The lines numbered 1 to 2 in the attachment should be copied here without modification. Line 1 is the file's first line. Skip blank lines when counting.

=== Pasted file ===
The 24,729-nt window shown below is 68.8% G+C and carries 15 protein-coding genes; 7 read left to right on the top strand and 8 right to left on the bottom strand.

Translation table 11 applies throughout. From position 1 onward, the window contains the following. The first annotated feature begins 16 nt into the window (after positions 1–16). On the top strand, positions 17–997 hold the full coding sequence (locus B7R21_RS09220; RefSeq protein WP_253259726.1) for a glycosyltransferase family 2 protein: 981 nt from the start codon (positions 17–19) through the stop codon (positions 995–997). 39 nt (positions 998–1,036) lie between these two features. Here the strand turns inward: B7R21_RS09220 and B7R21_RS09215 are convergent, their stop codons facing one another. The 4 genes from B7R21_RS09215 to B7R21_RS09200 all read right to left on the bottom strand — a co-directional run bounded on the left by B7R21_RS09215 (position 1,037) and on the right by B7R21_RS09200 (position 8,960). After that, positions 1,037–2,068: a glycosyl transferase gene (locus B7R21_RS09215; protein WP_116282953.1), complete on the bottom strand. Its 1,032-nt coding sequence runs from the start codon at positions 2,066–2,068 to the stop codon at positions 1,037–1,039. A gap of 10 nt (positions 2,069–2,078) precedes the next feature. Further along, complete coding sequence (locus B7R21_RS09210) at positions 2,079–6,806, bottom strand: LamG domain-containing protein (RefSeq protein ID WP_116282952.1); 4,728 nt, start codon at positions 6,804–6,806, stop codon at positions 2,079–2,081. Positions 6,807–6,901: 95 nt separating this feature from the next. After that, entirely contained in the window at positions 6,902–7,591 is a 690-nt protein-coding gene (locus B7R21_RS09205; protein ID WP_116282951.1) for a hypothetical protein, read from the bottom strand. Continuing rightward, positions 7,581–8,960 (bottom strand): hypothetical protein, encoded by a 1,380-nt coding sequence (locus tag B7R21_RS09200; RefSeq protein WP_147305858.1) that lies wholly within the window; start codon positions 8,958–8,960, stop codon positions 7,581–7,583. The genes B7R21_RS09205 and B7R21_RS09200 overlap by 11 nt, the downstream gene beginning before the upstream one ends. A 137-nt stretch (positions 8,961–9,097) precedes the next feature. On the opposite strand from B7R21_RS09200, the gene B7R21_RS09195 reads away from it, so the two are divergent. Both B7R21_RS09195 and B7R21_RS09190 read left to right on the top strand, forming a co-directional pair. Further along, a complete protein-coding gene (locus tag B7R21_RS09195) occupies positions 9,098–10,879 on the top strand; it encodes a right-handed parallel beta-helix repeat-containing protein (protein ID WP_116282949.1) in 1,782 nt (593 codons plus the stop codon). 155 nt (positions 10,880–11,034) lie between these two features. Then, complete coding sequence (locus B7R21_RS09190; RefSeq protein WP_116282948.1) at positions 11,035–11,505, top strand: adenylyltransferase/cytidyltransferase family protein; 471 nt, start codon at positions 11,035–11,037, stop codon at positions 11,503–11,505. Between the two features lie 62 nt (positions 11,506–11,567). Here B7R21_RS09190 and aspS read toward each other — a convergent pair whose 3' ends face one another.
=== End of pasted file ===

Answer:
The 24,729-nt window shown below is 68.8% G+C and carries 15 protein-coding genes; 7 read left to right on the top strand and 8 right to left on the bottom strand.

Translation table 11 applies throughout. From position 1 onward, the window contains the following. The first annotated feature begins 16 nt into the window (after positions 1–16). On the top strand, positions 17–997 hold the full coding sequence (locus B7R21_RS09220; RefSeq protein WP_253259726.1) for a glycosyltransferase family 2 protein: 981 nt from the start codon (positions 17–19) through the stop codon (positions 995–997). 39 nt (positions 998–1,036) lie between these two features. Here the strand turns inward: B7R21_RS09220 and B7R21_RS09215 are convergent, their stop codons facing one another. The 4 genes from B7R21_RS09215 to B7R21_RS09200 all read right to left on the bottom strand — a co-directional run bounded on the left by B7R21_RS09215 (position 1,037) and on the right by B7R21_RS09200 (position 8,960). After that, positions 1,037–2,068: a glycosyl transferase gene (locus B7R21_RS09215; protein WP_116282953.1), complete on the bottom strand. Its 1,032-nt coding sequence runs from the start codon at positions 2,066–2,068 to the stop codon at positions 1,037–1,039. A gap of 10 nt (positions 2,069–2,078) precedes the next feature. Further along, complete coding sequence (locus B7R21_RS09210) at positions 2,079–6,806, bottom strand: LamG domain-containing protein (RefSeq protein ID WP_116282952.1); 4,728 nt, start codon at positions 6,804–6,806, stop codon at positions 2,079–2,081. Positions 6,807–6,901: 95 nt separating this feature from the next. After that, entirely contained in the window at positions 6,902–7,591 is a 690-nt protein-coding gene (locus B7R21_RS09205; protein ID WP_116282951.1) for a hypothetical protein, read from the bottom strand. Continuing rightward, positions 7,581–8,960 (bottom strand): hypothetical protein, encoded by a 1,380-nt coding sequence (locus tag B7R21_RS09200; RefSeq protein WP_147305858.1) that lies wholly within the window; start codon positions 8,958–8,960, stop codon positions 7,581–7,583. The genes B7R21_RS09205 and B7R21_RS09200 overlap by 11 nt, the downstream gene beginning before the upstream one ends. A 137-nt stretch (positions 8,961–9,097) precedes the next feature. On the opposite strand from B7R21_RS09200, the gene B7R21_RS09195 reads away from it, so the two are divergent. Both B7R21_RS09195 and B7R21_RS09190 read left to right on the top strand, forming a co-directional pair. Further along, a complete protein-coding gene (locus tag B7R21_RS09195) occupies positions 9,098–10,879 on the top strand; it encodes a right-handed parallel beta-helix repeat-containing protein (protein ID WP_116282949.1) in 1,782 nt (593 codons plus the stop codon). 155 nt (positions 10,880–11,034) lie between these two features. Then, complete coding sequence (locus B7R21_RS09190; RefSeq protein WP_116282948.1) at positions 11,035–11,505, top strand: adenylyltransferase/cytidyltransferase family protein; 471 nt, start codon at positions 11,035–11,037, stop codon at positions 11,503–11,505. Between the two features lie 62 nt (positions 11,506–11,567). Here B7R21_RS09190 and aspS read toward each other — a convergent pair whose 3' ends face one another.